The transfer of a sole proprietorship to a company combined with the establishment of usufruct on business premises may be motivated by non-tax grounds in which case the general anti-abuse provision will not apply.
For example. Two paramedics contract a loan to finance a building. The ground floor is used for professional purposes. The first floor is rented and the second floor is occupied by the paramedics. After a few years the business has grown so much that two floors have to be used for the business. The paramedics buy a second building for private purposes. They now have to repay two loans.
The paramedics establish a private limited liability company in which they will exercise their professional activity for the remaining duration of their professional practice, estimated at 25 years. The paramedics are appointed as director of the company. The company buys the temporary usufruct.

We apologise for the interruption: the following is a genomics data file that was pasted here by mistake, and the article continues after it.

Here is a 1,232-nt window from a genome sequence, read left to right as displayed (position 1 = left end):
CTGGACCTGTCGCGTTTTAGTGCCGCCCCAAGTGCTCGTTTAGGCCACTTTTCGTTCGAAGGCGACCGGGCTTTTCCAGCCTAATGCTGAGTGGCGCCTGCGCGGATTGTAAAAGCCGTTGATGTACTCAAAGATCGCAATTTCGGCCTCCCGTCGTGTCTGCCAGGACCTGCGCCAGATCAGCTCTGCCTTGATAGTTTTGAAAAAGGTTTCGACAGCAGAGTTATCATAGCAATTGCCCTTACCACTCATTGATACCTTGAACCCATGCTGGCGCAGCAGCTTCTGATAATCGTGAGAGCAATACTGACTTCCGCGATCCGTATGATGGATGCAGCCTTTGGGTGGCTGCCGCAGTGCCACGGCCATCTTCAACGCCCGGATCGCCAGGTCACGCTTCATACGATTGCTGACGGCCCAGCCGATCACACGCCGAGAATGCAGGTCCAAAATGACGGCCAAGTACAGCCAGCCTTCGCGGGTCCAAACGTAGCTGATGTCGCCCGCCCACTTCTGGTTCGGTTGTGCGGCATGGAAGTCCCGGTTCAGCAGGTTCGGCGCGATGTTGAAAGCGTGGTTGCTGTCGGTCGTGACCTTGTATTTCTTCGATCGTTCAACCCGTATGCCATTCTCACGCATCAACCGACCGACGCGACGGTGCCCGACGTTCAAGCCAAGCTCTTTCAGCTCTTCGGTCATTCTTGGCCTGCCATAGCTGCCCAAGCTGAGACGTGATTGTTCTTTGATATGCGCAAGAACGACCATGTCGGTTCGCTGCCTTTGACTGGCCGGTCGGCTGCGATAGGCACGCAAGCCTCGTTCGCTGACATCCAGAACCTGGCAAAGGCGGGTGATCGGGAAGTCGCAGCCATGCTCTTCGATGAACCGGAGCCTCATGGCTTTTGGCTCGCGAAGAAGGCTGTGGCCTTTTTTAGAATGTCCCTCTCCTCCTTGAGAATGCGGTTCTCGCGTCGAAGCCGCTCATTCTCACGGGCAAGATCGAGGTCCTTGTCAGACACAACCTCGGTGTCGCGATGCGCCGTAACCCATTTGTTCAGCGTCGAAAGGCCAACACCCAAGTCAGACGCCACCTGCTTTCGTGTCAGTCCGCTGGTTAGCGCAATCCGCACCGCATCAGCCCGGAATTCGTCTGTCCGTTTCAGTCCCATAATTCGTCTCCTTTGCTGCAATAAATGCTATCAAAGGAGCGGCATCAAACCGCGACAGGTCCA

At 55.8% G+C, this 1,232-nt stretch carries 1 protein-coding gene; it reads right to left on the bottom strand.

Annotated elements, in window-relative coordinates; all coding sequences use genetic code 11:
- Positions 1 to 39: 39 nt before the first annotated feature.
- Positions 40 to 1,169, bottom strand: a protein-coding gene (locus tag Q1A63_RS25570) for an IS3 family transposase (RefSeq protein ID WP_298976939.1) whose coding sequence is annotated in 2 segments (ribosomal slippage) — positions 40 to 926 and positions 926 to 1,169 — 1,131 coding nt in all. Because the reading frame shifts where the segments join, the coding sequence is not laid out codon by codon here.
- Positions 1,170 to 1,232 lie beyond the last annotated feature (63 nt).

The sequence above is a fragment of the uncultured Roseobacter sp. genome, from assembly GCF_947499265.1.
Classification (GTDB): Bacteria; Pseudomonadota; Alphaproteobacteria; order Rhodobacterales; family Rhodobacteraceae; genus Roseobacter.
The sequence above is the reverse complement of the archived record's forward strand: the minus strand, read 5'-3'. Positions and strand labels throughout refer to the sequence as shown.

The Belgian ruling office is of the opinion that in this case there is no “abuse” in the meaning of the new article 344 § 1 of the Belgian Income Tax Code.
The following non-tax grounds are accepted:
– The improvement of the risk-profile of the individuals (financing optimization, loan spreading);
– The bank requires a mortgage loan;
– Known financial flows in the future (volatility index hedging);
– Guaranteed period: 25 years according to the time expectation of the company (the professional career of the director).